How to Help Your Family Understand Depression

Depression is a condition that largely goes misunderstood by the sufferer and the family of the one depressed.  Sometimes the person who is suffering from depression might not even realize that he or she is suffering from a neurological condition, which can make matters worse. 

If you’ve been diagnosed with depression and you’d like to help you family understand the mental illness, here are some great tips in order to do so:

Understand the nature of depression.

 In order for your family to understand depression, it is important that you educate yourself on the nature of depression to explain it to them.  As said before, depression is a neurological condition, which means that neurotransmitters are misfiring, causing levels of serotonin to be out of whack. 

It’s not like you can just think happy thoughts and happy thoughts appear; clinically depressed people have a true physiological condition. If you’re having a tough time staying in a positive mood even when your life seems to be going alright, let your family know that depression is simply a condition that you contend with and do your best to reduce symptoms via therapy and perhaps medicine. 

As you keep yourself educated, you are well able to relay the information to family.

Open communication

To help your family understand your depression, make a commitment to remain open when communicating with them. Let them know that you are not thrilled that you have to contend with depression.

If you had your choice, you would never struggle with another sad mood, but due to the physiological aspect of depression, you do not have much of a choice.  Let them know that you are doing all you can to manage your depressive symptoms. Let them know how they can best support you through your bout of depression.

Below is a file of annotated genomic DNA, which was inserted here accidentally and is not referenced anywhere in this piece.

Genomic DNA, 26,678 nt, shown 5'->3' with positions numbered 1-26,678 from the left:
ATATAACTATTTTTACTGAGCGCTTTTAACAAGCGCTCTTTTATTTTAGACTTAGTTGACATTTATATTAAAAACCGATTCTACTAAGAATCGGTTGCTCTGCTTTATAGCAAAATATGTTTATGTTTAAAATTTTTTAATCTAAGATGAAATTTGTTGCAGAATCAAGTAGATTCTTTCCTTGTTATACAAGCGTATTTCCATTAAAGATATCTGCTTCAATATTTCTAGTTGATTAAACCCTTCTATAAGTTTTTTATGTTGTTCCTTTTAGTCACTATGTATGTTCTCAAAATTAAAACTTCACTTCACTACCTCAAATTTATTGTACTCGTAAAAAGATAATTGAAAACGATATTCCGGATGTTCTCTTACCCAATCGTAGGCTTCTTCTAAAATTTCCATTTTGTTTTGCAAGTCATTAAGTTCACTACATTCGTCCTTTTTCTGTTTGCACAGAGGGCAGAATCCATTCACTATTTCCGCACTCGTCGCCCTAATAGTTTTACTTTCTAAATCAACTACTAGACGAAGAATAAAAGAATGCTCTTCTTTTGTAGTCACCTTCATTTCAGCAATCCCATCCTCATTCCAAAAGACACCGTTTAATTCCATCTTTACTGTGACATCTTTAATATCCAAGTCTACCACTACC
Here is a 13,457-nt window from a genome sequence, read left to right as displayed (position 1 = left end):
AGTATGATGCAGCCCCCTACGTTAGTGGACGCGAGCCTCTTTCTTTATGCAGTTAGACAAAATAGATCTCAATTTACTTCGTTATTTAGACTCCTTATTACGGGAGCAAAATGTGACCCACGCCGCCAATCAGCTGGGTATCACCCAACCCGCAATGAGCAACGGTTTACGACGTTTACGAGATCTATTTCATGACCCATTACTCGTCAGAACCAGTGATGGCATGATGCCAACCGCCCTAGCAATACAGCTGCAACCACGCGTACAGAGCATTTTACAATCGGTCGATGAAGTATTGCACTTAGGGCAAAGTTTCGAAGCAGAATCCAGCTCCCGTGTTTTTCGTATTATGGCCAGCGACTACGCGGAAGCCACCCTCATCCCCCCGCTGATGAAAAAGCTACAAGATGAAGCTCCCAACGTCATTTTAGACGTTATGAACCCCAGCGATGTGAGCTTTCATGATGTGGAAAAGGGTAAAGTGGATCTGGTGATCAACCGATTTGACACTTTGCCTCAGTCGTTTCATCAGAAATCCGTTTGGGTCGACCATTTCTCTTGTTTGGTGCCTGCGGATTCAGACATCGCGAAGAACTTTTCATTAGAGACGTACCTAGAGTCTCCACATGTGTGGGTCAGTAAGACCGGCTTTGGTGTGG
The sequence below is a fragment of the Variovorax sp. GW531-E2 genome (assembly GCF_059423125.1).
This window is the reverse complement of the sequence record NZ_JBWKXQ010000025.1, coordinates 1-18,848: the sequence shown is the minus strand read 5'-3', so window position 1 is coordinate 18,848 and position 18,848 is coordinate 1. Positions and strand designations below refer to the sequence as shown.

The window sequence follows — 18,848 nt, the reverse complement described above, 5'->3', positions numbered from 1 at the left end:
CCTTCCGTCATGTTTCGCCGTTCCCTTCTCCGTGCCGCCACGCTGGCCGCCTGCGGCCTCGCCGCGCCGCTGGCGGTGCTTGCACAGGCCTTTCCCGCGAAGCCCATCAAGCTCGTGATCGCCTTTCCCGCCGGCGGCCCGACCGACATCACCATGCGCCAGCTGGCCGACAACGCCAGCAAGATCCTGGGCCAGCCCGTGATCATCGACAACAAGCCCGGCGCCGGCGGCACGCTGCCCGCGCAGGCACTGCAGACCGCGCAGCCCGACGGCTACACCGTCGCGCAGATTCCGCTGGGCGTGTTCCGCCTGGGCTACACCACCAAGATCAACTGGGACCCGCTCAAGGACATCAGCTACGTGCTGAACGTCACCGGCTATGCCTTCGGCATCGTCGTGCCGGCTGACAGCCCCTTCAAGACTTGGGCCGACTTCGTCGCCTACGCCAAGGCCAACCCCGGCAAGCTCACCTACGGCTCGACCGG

If they have not been supportive, let them know how that makes you feel.  Additionally, let them be honest and open with you regarding the depression or other areas that may need addressed. They are entitled to their opinions and you are entitled to agree to disagree if need be. 

Honest and open communication is best when it comes to helping your family understand better your depression.

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let them go to therapy with you

 If you’re at a loss for words when it comes to explaining the scope of your depression, ask your family members to attend a therapy session with you so your therapist can answer their questions and explain a bit about depression. 

Family therapy is quite beneficial for everyone involved and can really help in bridging gaps in relationships that may have been harmed due to depressive symptoms and behaviors.

Purchase them a book or two 

There are many quality and informative books on the market that explain depression in laymen terms, so do some research and purchase one or two as a gift to your family members.  This allows them to begin a journey to learn about clinical depression and how they can be a support factor and not a hindering factor when it comes to your depression. 

If by chance your family member does not like to read, point him or her to online videos via YouTube or websites devoted to educating others on depression.  Watching an informative video may just be what your family member needs to see in order to understand your depression better.

Watch a movie 

There are several good movies to watch with your family members that will help them better understand your depression.  Sometimes it is easier to understand a condition when you can see how it affects a person other than a loved one.  Try watching Helen, Revolutionary Road, The Hours, Prozac Nation, and Sylvia.

With more than 19 million men and women in the United States suffering from clinical depression, the need for discussion is imminent. If you haven’t had a discussion with your family yet about your battle with depression, take some time this week to do so. 

Take these tips into consideration and have a heart to heart with those closest to you. Chances are all of you will walk away better understanding depression, as well as forming a closer bond with each other. 

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